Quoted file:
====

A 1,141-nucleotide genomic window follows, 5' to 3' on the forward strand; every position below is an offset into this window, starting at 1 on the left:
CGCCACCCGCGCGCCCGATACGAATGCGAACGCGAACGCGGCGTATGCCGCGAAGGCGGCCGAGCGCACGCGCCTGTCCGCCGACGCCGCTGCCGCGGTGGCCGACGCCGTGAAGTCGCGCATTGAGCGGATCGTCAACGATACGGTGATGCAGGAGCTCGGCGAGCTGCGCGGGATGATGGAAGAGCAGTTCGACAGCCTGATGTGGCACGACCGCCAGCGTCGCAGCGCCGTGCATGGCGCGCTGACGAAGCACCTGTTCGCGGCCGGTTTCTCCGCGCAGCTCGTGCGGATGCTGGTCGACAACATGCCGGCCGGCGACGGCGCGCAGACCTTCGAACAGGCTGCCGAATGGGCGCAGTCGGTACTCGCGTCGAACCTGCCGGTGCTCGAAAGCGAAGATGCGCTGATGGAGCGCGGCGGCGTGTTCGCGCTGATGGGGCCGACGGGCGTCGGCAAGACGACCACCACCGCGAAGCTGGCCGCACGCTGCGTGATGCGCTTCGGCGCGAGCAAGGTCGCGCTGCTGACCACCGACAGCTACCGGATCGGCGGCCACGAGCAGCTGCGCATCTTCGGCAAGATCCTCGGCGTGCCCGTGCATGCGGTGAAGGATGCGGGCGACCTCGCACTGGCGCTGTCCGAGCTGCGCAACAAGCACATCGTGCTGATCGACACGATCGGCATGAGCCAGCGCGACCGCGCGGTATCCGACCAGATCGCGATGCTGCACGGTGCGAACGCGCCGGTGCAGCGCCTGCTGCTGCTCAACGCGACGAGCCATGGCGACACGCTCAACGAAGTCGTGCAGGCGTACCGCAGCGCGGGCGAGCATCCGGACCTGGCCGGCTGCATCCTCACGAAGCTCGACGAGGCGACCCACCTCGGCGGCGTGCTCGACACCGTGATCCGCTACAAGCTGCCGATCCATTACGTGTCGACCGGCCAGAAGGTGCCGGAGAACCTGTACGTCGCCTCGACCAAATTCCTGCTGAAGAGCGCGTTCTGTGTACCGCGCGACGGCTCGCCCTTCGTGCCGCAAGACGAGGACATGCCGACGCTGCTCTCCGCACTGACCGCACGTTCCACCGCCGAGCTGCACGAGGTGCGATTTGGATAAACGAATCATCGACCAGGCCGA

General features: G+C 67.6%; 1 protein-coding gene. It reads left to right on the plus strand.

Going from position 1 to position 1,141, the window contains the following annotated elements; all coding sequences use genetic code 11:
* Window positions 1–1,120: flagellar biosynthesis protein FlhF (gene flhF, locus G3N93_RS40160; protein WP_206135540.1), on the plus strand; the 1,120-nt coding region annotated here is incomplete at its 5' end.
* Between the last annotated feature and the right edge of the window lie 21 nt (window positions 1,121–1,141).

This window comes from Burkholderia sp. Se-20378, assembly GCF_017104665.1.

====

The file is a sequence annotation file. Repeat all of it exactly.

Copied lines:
A 1,141-nucleotide genomic window follows, 5' to 3' on the forward strand; every position below is an offset into this window, starting at 1 on the left:
CGCCACCCGCGCGCCCGATACGAATGCGAACGCGAACGCGGCGTATGCCGCGAAGGCGGCCGAGCGCACGCGCCTGTCCGCCGACGCCGCTGCCGCGGTGGCCGACGCCGTGAAGTCGCGCATTGAGCGGATCGTCAACGATACGGTGATGCAGGAGCTCGGCGAGCTGCGCGGGATGATGGAAGAGCAGTTCGACAGCCTGATGTGGCACGACCGCCAGCGTCGCAGCGCCGTGCATGGCGCGCTGACGAAGCACCTGTTCGCGGCCGGTTTCTCCGCGCAGCTCGTGCGGATGCTGGTCGACAACATGCCGGCCGGCGACGGCGCGCAGACCTTCGAACAGGCTGCCGAATGGGCGCAGTCGGTACTCGCGTCGAACCTGCCGGTGCTCGAAAGCGAAGATGCGCTGATGGAGCGCGGCGGCGTGTTCGCGCTGATGGGGCCGACGGGCGTCGGCAAGACGACCACCACCGCGAAGCTGGCCGCACGCTGCGTGATGCGCTTCGGCGCGAGCAAGGTCGCGCTGCTGACCACCGACAGCTACCGGATCGGCGGCCACGAGCAGCTGCGCATCTTCGGCAAGATCCTCGGCGTGCCCGTGCATGCGGTGAAGGATGCGGGCGACCTCGCACTGGCGCTGTCCGAGCTGCGCAACAAGCACATCGTGCTGATCGACACGATCGGCATGAGCCAGCGCGACCGCGCGGTATCCGACCAGATCGCGATGCTGCACGGTGCGAACGCGCCGGTGCAGCGCCTGCTGCTGCTCAACGCGACGAGCCATGGCGACACGCTCAACGAAGTCGTGCAGGCGTACCGCAGCGCGGGCGAGCATCCGGACCTGGCCGGCTGCATCCTCACGAAGCTCGACGAGGCGACCCACCTCGGCGGCGTGCTCGACACCGTGATCCGCTACAAGCTGCCGATCCATTACGTGTCGACCGGCCAGAAGGTGCCGGAGAACCTGTACGTCGCCTCGACCAAATTCCTGCTGAAGAGCGCGTTCTGTGTACCGCGCGACGGCTCGCCCTTCGTGCCGCAAGACGAGGACATGCCGACGCTGCTCTCCGCACTGACCGCACGTTCCACCGCCGAGCTGCACGAGGTGCGATTTGGATAAACGAATCATCGACCAGGCCGA

General features: G+C 67.6%; 1 protein-coding gene. It reads left to right on the plus strand.

Going from position 1 to position 1,141, the window contains the following annotated elements; all coding sequences use genetic code 11:
* Window positions 1–1,120: flagellar biosynthesis protein FlhF (gene flhF, locus G3N93_RS40160; protein WP_206135540.1), on the plus strand; the 1,120-nt coding region annotated here is incomplete at its 5' end.
* Between the last annotated feature and the right edge of the window lie 21 nt (window positions 1,121–1,141).

This window comes from Burkholderia sp. Se-20378, assembly GCF_017104665.1.